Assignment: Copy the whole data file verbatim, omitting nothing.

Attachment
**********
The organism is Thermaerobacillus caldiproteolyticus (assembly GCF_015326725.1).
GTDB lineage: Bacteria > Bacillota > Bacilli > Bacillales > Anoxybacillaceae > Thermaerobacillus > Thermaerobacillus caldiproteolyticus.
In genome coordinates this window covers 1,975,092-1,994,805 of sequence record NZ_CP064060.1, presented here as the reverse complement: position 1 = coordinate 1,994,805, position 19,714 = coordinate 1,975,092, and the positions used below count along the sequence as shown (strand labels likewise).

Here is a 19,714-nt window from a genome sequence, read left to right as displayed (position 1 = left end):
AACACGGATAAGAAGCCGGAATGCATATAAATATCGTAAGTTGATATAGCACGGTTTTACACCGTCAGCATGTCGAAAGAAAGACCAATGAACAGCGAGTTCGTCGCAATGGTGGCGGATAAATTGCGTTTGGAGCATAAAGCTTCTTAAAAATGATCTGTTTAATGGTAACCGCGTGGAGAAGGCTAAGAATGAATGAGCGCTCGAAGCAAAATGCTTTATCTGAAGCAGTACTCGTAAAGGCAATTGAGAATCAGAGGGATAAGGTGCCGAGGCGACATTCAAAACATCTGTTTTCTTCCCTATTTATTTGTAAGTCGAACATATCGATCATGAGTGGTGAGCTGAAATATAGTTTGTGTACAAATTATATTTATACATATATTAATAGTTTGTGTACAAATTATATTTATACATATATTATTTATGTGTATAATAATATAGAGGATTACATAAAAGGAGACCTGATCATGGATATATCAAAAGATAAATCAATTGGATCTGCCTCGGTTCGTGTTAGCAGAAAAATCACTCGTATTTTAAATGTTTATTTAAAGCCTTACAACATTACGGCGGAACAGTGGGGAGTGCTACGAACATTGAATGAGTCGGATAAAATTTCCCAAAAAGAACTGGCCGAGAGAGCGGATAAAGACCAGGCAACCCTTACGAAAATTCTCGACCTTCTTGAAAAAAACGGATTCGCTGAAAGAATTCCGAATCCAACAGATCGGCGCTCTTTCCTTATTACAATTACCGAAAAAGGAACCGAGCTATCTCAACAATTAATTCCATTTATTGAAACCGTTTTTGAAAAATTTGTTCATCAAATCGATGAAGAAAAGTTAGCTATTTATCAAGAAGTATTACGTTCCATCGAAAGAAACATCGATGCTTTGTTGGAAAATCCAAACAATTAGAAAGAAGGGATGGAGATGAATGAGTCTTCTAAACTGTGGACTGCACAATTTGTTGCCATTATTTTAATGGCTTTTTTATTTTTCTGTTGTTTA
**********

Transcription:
The organism is Thermaerobacillus caldiproteolyticus (assembly GCF_015326725.1).
GTDB lineage: Bacteria > Bacillota > Bacilli > Bacillales > Anoxybacillaceae > Thermaerobacillus > Thermaerobacillus caldiproteolyticus.
In genome coordinates this window covers 1,975,092-1,994,805 of sequence record NZ_CP064060.1, presented here as the reverse complement: position 1 = coordinate 1,994,805, position 19,714 = coordinate 1,975,092, and the positions used below count along the sequence as shown (strand labels likewise).

Here is a 19,714-nt window from a genome sequence, read left to right as displayed (position 1 = left end):
AACACGGATAAGAAGCCGGAATGCATATAAATATCGTAAGTTGATATAGCACGGTTTTACACCGTCAGCATGTCGAAAGAAAGACCAATGAACAGCGAGTTCGTCGCAATGGTGGCGGATAAATTGCGTTTGGAGCATAAAGCTTCTTAAAAATGATCTGTTTAATGGTAACCGCGTGGAGAAGGCTAAGAATGAATGAGCGCTCGAAGCAAAATGCTTTATCTGAAGCAGTACTCGTAAAGGCAATTGAGAATCAGAGGGATAAGGTGCCGAGGCGACATTCAAAACATCTGTTTTCTTCCCTATTTATTTGTAAGTCGAACATATCGATCATGAGTGGTGAGCTGAAATATAGTTTGTGTACAAATTATATTTATACATATATTAATAGTTTGTGTACAAATTATATTTATACATATATTATTTATGTGTATAATAATATAGAGGATTACATAAAAGGAGACCTGATCATGGATATATCAAAAGATAAATCAATTGGATCTGCCTCGGTTCGTGTTAGCAGAAAAATCACTCGTATTTTAAATGTTTATTTAAAGCCTTACAACATTACGGCGGAACAGTGGGGAGTGCTACGAACATTGAATGAGTCGGATAAAATTTCCCAAAAAGAACTGGCCGAGAGAGCGGATAAAGACCAGGCAACCCTTACGAAAATTCTCGACCTTCTTGAAAAAAACGGATTCGCTGAAAGAATTCCGAATCCAACAGATCGGCGCTCTTTCCTTATTACAATTACCGAAAAAGGAACCGAGCTATCTCAACAATTAATTCCATTTATTGAAACCGTTTTTGAAAAATTTGTTCATCAAATCGATGAAGAAAAGTTAGCTATTTATCAAGAAGTATTACGTTCCATCGAAAGAAACATCGATGCTTTGTTGGAAAATCCAAACAATTAGAAAGAAGGGATGGAGATGAATGAGTCTTCTAAACTGTGGACTGCACAATTTGTTGCCATTATTTTAATGGCTTTTTTATTTTTCTGTTGTTTA